The Great Sugar Shake Up (Powerpoint)

Report
The Great Sugar Shake Up
Nutrition Guidelines
For Managing Diabetes
Sugar Shake Up
Babs Carlson, PhD, RD, CDE
Coordinator, DSMEP
Lifestyle Center
Chesapeake Regional Medical Center
Retired
Diabetes
24 million Americans have Diabetes –
8% of the population (1 in 12)
 57 million Americans have pre-diabetes20% of the population
 By 2020, 20% of the population will have
Diabetes
 34% of babies born after the year 2000
will develop Diabetes in their lifetime

Diabetes

Diabetes cost the nation $174 billion in
2008

1 in every 8 dollars spent on healthcare
is attributed to Diabetes (12%)
Diabetes
50% of Black and Hispanic Americans
over age 50 have Diabetes or
Prediabetes
 40% of white/ Caucasian Americans
over age 50 have Diabetes or
Prediabetes

Obesity
66% Americans are Overweight
 34% Americans are Obese: BMI>30

50 years ago, 20% of Americans were
overweight. Some experts predict that
by the year 2099, 99% of Americans will
be overweight
Obesity
Why the Increase in Obesity?
 Why the increase in Visceral Obesity

ie Insulin Resistance
 ie Beta Cell Failure

Obesity

Consumption of calories as Fat has remained
steady since 1980s

Consumption of calories as Sugar has
increased from 129 pounds per person in 1980
to 148 pounds per person in 2005

Sugar consumption now as high fructose corn
syrup contributes to Diabetes and triglycerides
Sugar Shake Up
Why Sugar? Sugar does not cause
Diabetes.
 ADA: “substituting sucrose containing
foods for isocaloric amounts of other
carbohydrates will have similar blood
glucose effects”

Sugar Shake Up

Sugar does deliver excess calories with
no satiety value

ADA: “People with diabetes should avoid
intake of sugar-sweetened beverages to
reduce the risk for weight gain and
worsening cardiometabolic risk profile.”
Sugar Shake Up

Dietary Guidelines: Reduce added
sugars intake to 4 – 10 teaspoons per
day
Sedentary females: 4 teaspoons
 Active males:
10 teaspoons

1 teaspoon = 4 grams of sugars
Sugar Beverages – 12 ounces
Apple juice –
7 teaspoons
 Energy Drink
10.5 teaspoons
 Orange juice
7 teaspoons
 Pepsi
11 teaspoons
 Coke
9 teaspoons
 Gingerale
9 teaspoons
 Vitamin Water
5 teaspoons

Sugar Beverages








7-11 Slurpee
6 teaspoons (ice)
Big Gulp
12 teaspoons
Sweet tea
6 teaspoons
Latte
7 teaspoons
Tazo Chai Frappuccino 14 teaspoons
Tropical Smoothie
12 teaspoons
Gatorade
6 teaspoons
Powerade
8 teaspoons
Sugar Foods
Instant oatmeal
4 teaspoons
 Blueberry muffin
5 teaspoons
 Chocolate chip cookies
2 teaspoons
 Glazed donut
5.5 teaspoons
 Sherbet
5 teaspoons
 Fruit Yogurt
7 teaspoons
 Mars bar
7 teaspoons

Sugar Calorie Sources

Top calorie sources for Adults
Grain-based desserts
 Yeast breads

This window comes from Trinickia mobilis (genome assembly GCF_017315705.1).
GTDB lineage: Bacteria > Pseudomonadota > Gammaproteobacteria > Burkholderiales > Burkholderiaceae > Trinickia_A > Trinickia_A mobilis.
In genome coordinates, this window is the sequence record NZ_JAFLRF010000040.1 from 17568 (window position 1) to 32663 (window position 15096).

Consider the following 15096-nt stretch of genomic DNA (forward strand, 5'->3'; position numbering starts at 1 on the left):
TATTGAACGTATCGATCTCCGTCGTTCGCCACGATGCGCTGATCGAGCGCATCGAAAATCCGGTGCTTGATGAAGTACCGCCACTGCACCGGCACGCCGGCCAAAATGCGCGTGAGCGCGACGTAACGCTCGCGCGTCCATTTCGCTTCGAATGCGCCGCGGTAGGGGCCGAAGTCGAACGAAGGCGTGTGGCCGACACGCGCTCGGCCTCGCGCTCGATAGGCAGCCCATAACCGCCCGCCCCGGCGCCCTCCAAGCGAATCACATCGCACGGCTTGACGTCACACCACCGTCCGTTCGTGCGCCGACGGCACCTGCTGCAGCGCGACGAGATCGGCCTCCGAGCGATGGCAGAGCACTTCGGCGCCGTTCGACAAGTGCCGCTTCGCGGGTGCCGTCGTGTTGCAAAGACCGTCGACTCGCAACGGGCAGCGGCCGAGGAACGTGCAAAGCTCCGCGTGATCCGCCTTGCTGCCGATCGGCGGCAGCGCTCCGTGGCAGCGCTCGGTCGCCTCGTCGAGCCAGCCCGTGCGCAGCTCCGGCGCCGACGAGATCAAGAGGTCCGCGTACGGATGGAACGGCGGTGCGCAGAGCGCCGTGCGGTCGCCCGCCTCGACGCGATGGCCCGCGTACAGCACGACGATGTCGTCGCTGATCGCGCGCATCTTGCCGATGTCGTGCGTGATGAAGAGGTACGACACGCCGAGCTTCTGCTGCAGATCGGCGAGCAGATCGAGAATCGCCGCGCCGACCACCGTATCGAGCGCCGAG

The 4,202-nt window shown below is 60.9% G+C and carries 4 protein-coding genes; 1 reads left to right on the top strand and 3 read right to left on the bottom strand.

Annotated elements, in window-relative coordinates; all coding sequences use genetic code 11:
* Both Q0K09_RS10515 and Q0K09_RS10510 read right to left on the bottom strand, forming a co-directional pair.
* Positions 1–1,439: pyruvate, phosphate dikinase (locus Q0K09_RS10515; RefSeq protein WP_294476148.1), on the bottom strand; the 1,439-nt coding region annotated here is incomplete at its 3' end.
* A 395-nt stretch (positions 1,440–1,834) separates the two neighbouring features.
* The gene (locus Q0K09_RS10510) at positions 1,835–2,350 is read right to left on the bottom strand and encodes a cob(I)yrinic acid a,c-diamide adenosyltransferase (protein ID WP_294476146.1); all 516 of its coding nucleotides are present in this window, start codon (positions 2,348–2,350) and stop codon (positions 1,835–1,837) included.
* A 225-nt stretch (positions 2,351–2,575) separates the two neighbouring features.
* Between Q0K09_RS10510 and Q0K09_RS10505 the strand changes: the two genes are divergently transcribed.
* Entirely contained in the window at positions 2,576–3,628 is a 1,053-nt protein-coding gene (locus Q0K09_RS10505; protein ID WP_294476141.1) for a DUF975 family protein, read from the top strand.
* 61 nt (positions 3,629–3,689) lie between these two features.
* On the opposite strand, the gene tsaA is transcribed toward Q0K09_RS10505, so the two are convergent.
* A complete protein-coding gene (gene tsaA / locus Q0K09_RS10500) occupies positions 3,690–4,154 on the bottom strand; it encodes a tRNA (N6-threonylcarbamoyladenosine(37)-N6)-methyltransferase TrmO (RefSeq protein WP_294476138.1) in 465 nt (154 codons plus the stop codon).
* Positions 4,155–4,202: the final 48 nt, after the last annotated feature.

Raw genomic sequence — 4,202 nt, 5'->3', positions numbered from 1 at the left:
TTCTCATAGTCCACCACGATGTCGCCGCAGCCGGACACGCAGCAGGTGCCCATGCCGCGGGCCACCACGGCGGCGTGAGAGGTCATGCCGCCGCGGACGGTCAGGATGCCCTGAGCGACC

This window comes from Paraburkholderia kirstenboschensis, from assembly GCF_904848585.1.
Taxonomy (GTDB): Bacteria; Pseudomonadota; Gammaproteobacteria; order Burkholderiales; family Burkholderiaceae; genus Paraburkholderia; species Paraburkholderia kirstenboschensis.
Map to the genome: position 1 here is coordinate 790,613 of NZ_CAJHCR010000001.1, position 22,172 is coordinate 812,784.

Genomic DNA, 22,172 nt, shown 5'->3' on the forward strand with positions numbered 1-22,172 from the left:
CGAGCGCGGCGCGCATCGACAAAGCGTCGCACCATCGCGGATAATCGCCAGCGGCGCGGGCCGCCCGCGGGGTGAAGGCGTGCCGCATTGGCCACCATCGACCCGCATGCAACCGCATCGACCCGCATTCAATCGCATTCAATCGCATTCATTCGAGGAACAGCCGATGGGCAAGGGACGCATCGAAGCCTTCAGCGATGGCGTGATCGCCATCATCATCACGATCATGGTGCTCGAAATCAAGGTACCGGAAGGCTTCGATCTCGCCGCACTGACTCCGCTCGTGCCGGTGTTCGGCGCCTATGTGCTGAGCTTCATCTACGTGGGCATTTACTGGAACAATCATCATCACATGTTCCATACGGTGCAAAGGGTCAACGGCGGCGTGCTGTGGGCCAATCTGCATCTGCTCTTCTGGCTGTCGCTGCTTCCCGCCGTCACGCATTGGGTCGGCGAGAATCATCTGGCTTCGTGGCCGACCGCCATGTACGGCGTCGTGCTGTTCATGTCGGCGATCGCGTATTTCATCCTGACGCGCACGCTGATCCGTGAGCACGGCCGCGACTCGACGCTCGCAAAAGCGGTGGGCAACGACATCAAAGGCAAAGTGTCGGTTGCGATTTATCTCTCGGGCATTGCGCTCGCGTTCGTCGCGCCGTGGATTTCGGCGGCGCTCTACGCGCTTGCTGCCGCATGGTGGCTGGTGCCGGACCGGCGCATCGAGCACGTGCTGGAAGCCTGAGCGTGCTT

 Soda/ energy drinks
 Dairy desserts

Sugar Shake Up
If not Sugar, then WHAT?
 Follow the A, B, C’s

HbA1c = Average Blood Glucose: 6.5
 Blood Pressure: 130/80
 Cholesterol

Tchol
 Trig
 HDL
 LDL

<200mg/dl
< 150mg/dl
> 40 >50mg/dl
< 70mg/dl
Nutrition Guidelines
Eat Breakfast every day
 Breakfast should be eaten within 60
minutes after getting out of bed
 Breakfast should be eaten before
exercise
 Breakfast should include Protein
 Last meal should be eaten prior to 2
hours before going to bed

Nutrition Guidelines
Carbohydrates – greatest impact on post
prandial blood glucose
 Protein – building block for insulin,
provides satiety, necessary in each meal
 Fat – delays gastric emptying, plant
sources necessary daily


Salt as sodium – 1500 - 2300 mg daily
Nutrition Guidelines

Carbohydrates should provide 45-60% of
calories per meal, per day
1500 calories:
 1800 calories:
 2400 calories:


185 grams
225 grams
300 grams
Minimum daily recommendation is 135
grams distributed among 3 meals, snacks if
necessary
Nutrition Guidelines

Carbohydrate sources
Vegetables: 4-5 servings daily
 Fruits: 2-3 servings unless triglycerides
elevated. Fruit not juice
 Whole grains should provide 2-3 grams fiber
per serving
 Cereals should provide 3 grams fiber per
serving
 Fiber total: 25 grams daily

Nutrition Guidelines

Protein should provide 12-20% of
calories per meal, per day
1500 calories:
 1800 calories:
 2400 calories:


55 grams
70 grams
90 grams
Daily protein recommendation is 1 gram to
1.5 grams per kilo body weight
Nutrition Guidelines

Include low fat animal sources or plant
protein sources in each meal. Include at
least 10 grams protein in each meal

Portion size: 3 ounce portion, the “deck
of cards” is 21 grams protein
Nutrition Guidelines

Fats should provide 27-27% of calories
per meal, per day
1500 calories:
 1800 calories:
 2400 calories:

55 grams fat
63 grams fat
90 grams fat
Nutrition Guidelines

Monounsaturated fats improve lipid
profile, reduce cardiovascular risk.
Choose olive oil, canola oil, peanut oil

Fish oils, Omega-3 oils, reduce
cardiovascular risk, reduce inflammation.
Choose fatty fish: salmon, mackeral,
sardines; also walnuts.
Nutrition Guidelines

Pattern Management
Breakfast should provide ¼ daily calories
 Second meal: 4-5 hours after breakfast
 Third meal: 5-6 hours after second meal
 Snacks are optional, not required
 A “meal” must include carbohydrate,
protein, fat. Two “meals” should include
vegetables.

Nutrition Guidelines
Supplements. There is no scientific
evidence to support routine use of
nutrient supplements.
Long term use of Metformin destroys
Vitamin B12. Many persons with
Diabetes are deficient in Vitamin D
Dinner
Resources
www.DietaryGuidelines.gov
• Policy Document
• Advisory Committee Report
• Public Comments Database
www.NutritionEvidenceLibrary.gov

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